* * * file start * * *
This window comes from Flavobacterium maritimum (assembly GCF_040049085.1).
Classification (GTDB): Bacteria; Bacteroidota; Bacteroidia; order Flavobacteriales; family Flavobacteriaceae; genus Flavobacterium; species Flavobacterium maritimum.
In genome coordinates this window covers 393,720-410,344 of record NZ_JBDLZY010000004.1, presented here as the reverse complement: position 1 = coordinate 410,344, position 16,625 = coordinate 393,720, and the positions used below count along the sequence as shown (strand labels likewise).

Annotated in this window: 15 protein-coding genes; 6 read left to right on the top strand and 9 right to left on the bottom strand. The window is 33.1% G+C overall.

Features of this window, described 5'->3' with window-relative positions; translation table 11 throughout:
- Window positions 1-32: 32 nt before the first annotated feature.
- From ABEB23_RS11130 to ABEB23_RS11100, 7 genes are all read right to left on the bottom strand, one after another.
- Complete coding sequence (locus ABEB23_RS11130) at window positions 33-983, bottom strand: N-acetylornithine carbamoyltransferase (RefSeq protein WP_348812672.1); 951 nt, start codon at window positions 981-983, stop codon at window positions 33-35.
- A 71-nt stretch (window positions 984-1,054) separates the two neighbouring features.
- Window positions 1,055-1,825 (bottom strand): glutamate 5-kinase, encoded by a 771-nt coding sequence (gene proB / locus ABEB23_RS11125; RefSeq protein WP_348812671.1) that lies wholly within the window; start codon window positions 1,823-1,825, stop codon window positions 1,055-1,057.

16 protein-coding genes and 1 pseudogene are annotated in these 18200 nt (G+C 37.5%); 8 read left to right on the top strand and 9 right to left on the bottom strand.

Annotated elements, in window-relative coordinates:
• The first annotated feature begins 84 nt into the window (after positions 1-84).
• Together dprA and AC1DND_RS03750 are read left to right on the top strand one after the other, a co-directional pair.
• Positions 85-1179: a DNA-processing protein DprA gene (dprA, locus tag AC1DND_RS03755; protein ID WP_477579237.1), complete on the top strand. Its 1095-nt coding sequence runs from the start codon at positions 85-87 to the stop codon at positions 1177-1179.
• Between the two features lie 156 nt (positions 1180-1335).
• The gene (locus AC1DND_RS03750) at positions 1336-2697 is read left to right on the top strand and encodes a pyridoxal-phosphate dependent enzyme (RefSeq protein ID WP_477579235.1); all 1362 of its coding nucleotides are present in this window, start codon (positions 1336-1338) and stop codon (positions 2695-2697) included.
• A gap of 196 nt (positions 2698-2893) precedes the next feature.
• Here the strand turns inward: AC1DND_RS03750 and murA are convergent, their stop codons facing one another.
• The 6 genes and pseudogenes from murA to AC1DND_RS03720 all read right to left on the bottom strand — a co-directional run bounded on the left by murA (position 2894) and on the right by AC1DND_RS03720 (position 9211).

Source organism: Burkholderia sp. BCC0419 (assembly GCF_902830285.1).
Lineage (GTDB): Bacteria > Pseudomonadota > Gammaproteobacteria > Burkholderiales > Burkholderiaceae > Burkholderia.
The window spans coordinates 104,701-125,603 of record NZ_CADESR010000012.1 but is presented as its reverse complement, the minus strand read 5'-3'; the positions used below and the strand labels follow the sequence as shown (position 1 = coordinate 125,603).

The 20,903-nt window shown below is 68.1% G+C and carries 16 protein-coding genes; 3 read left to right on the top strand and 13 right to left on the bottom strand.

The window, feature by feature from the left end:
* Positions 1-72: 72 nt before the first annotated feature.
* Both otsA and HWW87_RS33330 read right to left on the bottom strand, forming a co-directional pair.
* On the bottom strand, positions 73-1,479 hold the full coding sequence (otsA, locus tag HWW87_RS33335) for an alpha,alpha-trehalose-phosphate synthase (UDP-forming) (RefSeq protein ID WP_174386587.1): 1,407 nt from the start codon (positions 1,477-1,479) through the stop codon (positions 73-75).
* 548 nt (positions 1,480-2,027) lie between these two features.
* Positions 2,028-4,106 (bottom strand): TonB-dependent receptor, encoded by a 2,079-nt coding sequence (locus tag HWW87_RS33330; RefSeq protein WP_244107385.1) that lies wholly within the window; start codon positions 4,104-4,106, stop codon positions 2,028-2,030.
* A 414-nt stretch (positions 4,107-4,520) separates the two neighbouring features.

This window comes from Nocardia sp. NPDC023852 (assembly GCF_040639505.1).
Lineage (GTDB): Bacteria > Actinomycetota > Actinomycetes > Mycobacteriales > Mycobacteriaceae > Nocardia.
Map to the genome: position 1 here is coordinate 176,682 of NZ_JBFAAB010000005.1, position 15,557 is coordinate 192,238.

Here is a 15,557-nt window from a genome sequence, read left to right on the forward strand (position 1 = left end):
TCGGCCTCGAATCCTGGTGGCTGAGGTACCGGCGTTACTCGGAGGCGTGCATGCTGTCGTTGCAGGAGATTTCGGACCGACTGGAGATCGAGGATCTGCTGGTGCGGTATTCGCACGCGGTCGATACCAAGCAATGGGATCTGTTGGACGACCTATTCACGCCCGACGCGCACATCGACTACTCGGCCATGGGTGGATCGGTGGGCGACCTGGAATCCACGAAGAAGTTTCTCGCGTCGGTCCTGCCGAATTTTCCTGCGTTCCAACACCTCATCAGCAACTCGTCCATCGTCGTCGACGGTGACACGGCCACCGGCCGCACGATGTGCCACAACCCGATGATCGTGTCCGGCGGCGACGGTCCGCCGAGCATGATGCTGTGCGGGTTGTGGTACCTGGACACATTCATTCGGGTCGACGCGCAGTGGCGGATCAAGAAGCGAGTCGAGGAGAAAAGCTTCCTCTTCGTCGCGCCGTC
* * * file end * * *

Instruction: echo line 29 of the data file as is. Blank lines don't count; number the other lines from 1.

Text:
* 548 nt (positions 1,480-2,027) lie between these two features.